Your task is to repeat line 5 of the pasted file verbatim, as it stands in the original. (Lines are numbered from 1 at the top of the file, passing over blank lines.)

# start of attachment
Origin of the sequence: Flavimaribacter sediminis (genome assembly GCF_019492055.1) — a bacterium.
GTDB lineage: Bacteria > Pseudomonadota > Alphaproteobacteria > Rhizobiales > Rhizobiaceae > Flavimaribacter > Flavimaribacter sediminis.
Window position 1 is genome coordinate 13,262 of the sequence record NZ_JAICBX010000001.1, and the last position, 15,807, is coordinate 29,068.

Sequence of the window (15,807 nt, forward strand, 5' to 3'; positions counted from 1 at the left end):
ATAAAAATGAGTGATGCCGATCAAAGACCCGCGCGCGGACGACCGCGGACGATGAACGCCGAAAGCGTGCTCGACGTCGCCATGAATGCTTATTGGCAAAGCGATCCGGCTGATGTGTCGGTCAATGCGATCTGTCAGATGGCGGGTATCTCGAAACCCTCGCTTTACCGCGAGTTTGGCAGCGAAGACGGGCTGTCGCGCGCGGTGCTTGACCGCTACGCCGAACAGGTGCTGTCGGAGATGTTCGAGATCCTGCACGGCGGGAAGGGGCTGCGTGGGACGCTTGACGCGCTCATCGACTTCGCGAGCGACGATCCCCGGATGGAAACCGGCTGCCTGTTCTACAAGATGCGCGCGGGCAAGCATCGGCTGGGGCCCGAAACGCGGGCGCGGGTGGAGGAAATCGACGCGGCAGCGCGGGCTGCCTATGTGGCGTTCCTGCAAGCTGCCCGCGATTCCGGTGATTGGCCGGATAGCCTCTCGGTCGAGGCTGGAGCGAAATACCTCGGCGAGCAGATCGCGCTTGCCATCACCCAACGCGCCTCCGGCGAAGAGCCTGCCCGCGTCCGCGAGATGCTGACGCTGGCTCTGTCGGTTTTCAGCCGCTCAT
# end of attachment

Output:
ATAAAAATGAGTGATGCCGATCAAAGACCCGCGCGCGGACGACCGCGGACGATGAACGCCGAAAGCGTGCTCGACGTCGCCATGAATGCTTATTGGCAAAGCGATCCGGCTGATGTGTCGGTCAATGCGATCTGTCAGATGGCGGGTATCTCGAAACCCTCGCTTTACCGCGAGTTTGGCAGCGAAGACGGGCTGTCGCGCGCGGTGCTTGACCGCTACGCCGAACAGGTGCTGTCGGAGATGTTCGAGATCCTGCACGGCGGGAAGGGGCTGCGTGGGACGCTTGACGCGCTCATCGACTTCGCGAGCGACGATCCCCGGATGGAAACCGGCTGCCTGTTCTACAAGATGCGCGCGGGCAAGCATCGGCTGGGGCCCGAAACGCGGGCGCGGGTGGAGGAAATCGACGCGGCAGCGCGGGCTGCCTATGTGGCGTTCCTGCAAGCTGCCCGCGATTCCGGTGATTGGCCGGATAGCCTCTCGGTCGAGGCTGGAGCGAAATACCTCGGCGAGCAGATCGCGCTTGCCATCACCCAACGCGCCTCCGGCGAAGAGCCTGCCCGCGTCCGCGAGATGCTGACGCTGGCTCTGTCGGTTTTCAGCCGCTCAT